These are the sources and citations used to research Intersectionality. This bibliography was generated on Cite This For Me on
In-text: (Brown, Ray, Summers and Fraistat, 2017)
Your Bibliography: Brown, M., Ray, R., Summers, E. and Fraistat, N., 2017. #SayHerName: a case study of intersectional social media activism. Ethnic and Racial Studies, 40(11), pp.1831-1846.
In-text: (Egumenovska, 2012)
Your Bibliography: Egumenovska, K., 2012. Black-boxing political intersectionality: on ‘othering’ that deprives individuals of their citizenship. Social Identities, 18(6), pp.679-694.
In-text: (Lindsey, 2018)
Your Bibliography: Lindsey, T., 2018. Ain’t Nobody Got Time for That: Anti-Black Girl Violence in the Era of #SayHerName. Urban Education, 53(2), pp.162-175.
In-text: (MacKinnon, 2013)
Your Bibliography: MacKinnon, C., 2013. Intersectionality as Method: A Note. Signs: Journal of Women in Culture and Society, 38(4), pp.1019-1030.
In-text: (Moseby, 2012)
Your Bibliography: Moseby, K., 2012. Changing the Color of HIV/AIDS Prevention: Black Community Activism, U.S. Public Health, and the Biopolitics of Race, Sexuality and Citizenship. University of California, San Diego.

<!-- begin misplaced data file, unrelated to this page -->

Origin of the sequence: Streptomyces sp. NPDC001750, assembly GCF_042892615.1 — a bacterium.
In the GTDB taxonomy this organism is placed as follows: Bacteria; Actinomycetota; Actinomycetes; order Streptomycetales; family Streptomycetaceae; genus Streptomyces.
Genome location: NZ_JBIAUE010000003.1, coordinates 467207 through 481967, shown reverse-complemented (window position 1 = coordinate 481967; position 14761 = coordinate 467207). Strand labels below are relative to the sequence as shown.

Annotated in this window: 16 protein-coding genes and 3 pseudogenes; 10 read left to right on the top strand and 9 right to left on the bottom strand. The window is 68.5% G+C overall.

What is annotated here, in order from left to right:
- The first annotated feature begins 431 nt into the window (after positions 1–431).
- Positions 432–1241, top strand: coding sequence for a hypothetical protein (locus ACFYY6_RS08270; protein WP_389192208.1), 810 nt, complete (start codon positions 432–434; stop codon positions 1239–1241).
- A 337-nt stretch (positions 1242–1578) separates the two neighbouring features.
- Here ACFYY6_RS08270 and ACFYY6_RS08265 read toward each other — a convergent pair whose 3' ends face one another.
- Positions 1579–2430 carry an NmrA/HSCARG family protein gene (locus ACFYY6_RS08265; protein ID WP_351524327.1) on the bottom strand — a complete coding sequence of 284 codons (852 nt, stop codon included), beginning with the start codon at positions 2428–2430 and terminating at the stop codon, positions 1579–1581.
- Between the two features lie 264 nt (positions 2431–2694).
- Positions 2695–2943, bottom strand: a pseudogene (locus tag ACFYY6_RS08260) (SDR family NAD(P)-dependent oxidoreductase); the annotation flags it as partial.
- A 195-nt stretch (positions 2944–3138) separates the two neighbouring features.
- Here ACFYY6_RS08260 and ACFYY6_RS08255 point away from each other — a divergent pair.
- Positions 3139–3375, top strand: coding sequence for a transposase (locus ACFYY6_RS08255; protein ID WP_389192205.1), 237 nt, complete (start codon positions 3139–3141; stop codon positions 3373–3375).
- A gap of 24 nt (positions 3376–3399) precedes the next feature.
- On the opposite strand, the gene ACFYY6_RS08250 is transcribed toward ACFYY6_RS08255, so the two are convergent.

In-text: (Nash, 2008)
Your Bibliography: Nash, J., 2008. re-thinking intersectionality. Feminist Review, 89(1), pp.1-15.
In-text: (Price, 2018)
Your Bibliography: Price, K., 2018. Queering Reproductive Justice in the Trump Era: A Note on Political Intersectionality. Politics & Gender, 14(4), pp.581-601.
In-text: (Verloo, 2006)
Your Bibliography: Verloo, M., 2006. Multiple Inequalities, Intersectionality and the European Union. European Journal of Women's Studies, 13(3), pp.211-228.
In-text: (Williams, 2016)
Your Bibliography: Williams, S., 2016. #SayHerName: using digital activism to document violence against black women. Feminist Media Studies, 16(5), pp.922-925.
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